Calls to HMRC cost us £136 million!

Rebecca Rutt
by Lovemoney Staff Rebecca Rutt on 20 December 2012  |  Comments 3 comments

New figures reveal that we spent an average of five minutes on hold to the taxman's 0845 numbers last year - providing our call was answered at all.

Calls to HMRC cost us £136 million!

Last year delays in answering the phone at HM Revenue & Customs (HMRC) cost us £136 million, according to a report from the National Audit Office (NAO).

It says the average waiting time was 282 seconds, or almost five minutes, with 6.5 million callers on hold for more than 10 minutes.

But HMRC seems unphased by this dismal service and instead this week it's promoting "inner peace" through a campaign on social network Twitter.

HMRC delays

UK callers spent £33 million in 2011-12 on call charges while on hold to HMRC, which cost a further £103 million in wasted time, according to NAO estimates.

The report also shows that nearly 20 million calls were not answered at all.

Many of HMRC’s phone numbers start with 0845 and callers will be charged if they’re put on hold. These calls can cost anything from 12p to 41p per minute if calling from a mobile or between 1p and 10.5p a minute from a landline, depending on the time of day.  

But despite this unacceptable performance, believe it or not it's actually an improvement on previous years. In 2011-12 74% of phone calls were answered compared to 48% in 2010-2011.  

There are ways to get around paying the fee for a 0845 number – our article on How to call 0845 and 0870 numbers for free will show you how. 

Inner peace from the taxman?

The words ‘inner peace’ are not something I’d ever associate with paying tax but that's what HMRC’s tongue-in-cheek new campaign promises.

It started on Twitter on Monday 17th with a series of cryptic tweets about how to gain inner peace. Sadly instead of offering an answer HMRC tweeted a link to its online tax return page.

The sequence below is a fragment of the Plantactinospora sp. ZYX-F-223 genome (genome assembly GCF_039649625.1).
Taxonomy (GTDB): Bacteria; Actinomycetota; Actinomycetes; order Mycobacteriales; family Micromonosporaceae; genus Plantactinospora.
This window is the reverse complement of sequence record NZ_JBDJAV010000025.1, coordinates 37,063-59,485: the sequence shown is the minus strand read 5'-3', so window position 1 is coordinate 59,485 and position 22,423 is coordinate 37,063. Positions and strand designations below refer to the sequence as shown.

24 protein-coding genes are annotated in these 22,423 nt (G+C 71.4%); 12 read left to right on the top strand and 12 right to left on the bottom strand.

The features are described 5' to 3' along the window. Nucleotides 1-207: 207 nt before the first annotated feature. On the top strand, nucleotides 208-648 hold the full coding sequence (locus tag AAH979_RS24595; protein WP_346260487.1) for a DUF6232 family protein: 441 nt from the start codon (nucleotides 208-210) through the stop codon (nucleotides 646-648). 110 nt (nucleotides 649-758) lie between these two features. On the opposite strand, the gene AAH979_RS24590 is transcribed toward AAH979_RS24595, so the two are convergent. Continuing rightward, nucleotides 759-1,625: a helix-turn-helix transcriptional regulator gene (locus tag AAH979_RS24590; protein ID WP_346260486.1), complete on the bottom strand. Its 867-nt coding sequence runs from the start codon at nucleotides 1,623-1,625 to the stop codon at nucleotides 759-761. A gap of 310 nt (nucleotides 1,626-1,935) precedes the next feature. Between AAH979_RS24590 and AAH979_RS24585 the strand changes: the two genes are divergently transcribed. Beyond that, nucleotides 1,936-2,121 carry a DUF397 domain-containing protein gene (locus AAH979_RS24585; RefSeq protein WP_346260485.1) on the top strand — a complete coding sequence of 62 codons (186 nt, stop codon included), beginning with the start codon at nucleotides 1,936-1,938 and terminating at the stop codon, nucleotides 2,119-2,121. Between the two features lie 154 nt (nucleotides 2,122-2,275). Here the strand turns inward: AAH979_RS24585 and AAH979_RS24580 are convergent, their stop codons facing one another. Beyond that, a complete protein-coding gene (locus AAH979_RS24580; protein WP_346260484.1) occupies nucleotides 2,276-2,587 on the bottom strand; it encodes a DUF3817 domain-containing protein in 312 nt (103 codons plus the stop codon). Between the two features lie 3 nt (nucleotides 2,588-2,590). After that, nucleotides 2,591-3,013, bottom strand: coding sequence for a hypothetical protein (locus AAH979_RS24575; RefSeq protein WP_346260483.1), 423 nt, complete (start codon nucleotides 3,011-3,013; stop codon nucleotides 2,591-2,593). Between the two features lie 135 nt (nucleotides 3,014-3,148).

The deadline for sending in an online self-assessment tax return for 2011-12 is 31st January and if it’s late you could be hit with a £100 fine – even if you don’t owe any tax.

But the reaction across Twitter wasn’t entirely positive.

Mr Scaff, for example, tweeted: “I have done my 2011-12 return and you owe me 5 grand. Please stop wasting time on twitter and pay me,” while Sarah said “am all good for #innerpeace. All I want for Christmas is appropriate taxes paid by all companies operating in the UK.”

How the staff at HMRC think inner peace can be found from long call waiting times and costly phone numbers is beyond me.  Instead what might help is making the system more efficient and cheaper to use – they could start by switching all 0845 numbers to cheaper 03 calls.

More on tax

An unusual Christmas gift idea

How to copy Starbucks and pay no tax

Eight top tax return tips

The true cost of having a company car

Ten ways to avoid Capital Gains Tax

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Comments (3)

  • michael_o_doherty@hotmail.com
    Love rating 1
    michael_o_doherty@hotmail.com said

    The way forward to this and lots of other 0845/0870 numbers is "say no to 0870" where you will be able to find numbers for your local tax office and many more.

    Alternatively, if you have the patience to search the website, most large company's have landline numbers for people ringing from abroad under the "contact us" tab, simply substitute the 0044 for a "0" and try the number.

    I have still to find one that cuts you off if your not ringing from abroad.

    I ring my locat tax office, bank and many more from my mobile at 8am when it is leaset busy, and get through very quickly. It helps if you have a contract on your mobile with lots of minutes. I can only imagine what it would cost to ring premium rate numbers during the day, probably more than the cost of the monthly contract on a mobile. Get Savvy.

    Report on 21 December 2012  |  Love thisLove  0 loves
  • yocoxy
    Love rating 152
    yocoxy said

    You don't need to substitute anything when using international numbers, just dial the 0044 and you'll still be connected and charged the national rate.

    Report on 21 December 2012  |  Love thisLove  0 loves

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